So, naturally, Alex stepped in. Spotifictional is satisfyingly similar to Spotify and easy to navigate, allowing users to actually play music by linking each imaginary artist out to a real YouTube or Spotify page. It also features a form for readers to submit bands that the site is currently missing, a research process Alex says has already begun on Reddit. At first, Alex created a site that leaned closer to a database, with less “overt Spotify design elements”, but after landing poorly on Reddit, the site needed a change of direction.
“The appeal in both Nestflix and Spotifictional is that it gives you the impression of being a real service, with the in-joke of knowing it’s a ‘fake’ band,” Alex explains. “Once I settled on doing less detail and more design, the most important part was ensuring the bands had artwork that resembled a real album or single, that element makes it feel like you’re scrolling through a streaming service rather than looking at a dispassionate list of fictional bands.”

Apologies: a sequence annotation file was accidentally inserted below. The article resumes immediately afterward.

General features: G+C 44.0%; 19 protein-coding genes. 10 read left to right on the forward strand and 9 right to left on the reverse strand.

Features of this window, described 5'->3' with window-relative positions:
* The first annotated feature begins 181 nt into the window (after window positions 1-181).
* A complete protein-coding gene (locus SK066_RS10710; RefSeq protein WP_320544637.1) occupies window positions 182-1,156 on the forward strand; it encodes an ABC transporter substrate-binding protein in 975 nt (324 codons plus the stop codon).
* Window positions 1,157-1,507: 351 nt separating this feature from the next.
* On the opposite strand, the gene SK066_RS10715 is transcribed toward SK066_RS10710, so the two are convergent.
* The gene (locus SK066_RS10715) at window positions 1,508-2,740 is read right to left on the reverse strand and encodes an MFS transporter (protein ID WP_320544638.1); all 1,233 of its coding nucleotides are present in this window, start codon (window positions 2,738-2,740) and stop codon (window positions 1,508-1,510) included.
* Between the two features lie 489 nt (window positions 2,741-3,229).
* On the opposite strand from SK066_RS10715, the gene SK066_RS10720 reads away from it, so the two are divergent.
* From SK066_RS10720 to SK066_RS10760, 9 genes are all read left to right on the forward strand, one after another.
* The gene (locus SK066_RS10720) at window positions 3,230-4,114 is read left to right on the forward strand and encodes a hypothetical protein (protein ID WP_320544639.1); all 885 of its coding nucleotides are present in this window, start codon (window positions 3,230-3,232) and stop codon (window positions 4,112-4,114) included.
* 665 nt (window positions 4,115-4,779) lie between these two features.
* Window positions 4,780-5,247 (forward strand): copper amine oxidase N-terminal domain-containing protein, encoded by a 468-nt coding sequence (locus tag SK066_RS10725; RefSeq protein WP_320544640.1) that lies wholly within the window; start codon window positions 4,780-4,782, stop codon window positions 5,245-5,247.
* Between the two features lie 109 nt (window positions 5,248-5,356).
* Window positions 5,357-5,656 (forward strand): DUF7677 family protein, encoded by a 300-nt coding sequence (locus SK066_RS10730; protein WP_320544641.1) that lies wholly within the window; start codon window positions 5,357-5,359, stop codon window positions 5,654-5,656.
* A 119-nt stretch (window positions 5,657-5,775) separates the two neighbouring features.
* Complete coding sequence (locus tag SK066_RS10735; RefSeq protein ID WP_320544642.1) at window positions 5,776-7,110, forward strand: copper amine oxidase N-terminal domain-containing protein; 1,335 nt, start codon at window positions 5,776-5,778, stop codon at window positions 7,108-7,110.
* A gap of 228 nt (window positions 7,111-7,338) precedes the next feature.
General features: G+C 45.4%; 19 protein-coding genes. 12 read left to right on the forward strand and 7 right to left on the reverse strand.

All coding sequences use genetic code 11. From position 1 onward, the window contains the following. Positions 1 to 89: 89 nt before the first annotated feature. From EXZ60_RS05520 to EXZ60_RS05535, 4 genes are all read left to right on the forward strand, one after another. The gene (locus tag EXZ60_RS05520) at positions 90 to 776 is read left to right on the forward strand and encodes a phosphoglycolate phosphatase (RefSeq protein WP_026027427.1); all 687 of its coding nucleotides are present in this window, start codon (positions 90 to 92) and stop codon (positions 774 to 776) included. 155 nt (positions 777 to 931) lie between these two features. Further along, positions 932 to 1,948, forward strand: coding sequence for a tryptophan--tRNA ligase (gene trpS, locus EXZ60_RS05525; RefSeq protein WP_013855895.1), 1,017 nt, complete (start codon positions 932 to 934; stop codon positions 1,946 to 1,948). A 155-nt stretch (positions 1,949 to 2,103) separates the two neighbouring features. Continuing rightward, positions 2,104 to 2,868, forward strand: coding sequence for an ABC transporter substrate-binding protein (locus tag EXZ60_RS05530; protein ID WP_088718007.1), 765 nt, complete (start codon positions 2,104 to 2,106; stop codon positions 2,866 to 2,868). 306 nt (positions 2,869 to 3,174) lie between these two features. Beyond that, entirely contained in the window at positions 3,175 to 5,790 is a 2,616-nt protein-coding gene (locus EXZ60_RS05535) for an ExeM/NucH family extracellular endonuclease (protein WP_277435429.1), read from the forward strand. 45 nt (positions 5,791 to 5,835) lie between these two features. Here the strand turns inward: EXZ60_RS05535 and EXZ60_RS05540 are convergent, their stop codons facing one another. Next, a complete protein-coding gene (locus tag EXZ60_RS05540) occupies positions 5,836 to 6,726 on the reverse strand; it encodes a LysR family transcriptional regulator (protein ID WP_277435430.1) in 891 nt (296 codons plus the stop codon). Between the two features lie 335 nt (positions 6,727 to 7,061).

The process of gathering a range of fictional music also made Alex realise how “expertly realised” a lot of fake album covers are, deceiving viewers (this author included) into thinking made-up bands are real. One such example being Inside Llewyn Davis’ album covers. “They pay such attention to detail that you would have no idea they didn’t exist, and as a result, it gives the impression that there’s an entire world of music to discover in that universe that you’ll never hear. But the music you do hear in that is pretty great too.” We can’t wait to revisit some of the hits with Spotifictional, with one request as it gets off the ground: please add The School of Rock back catalogue immediately.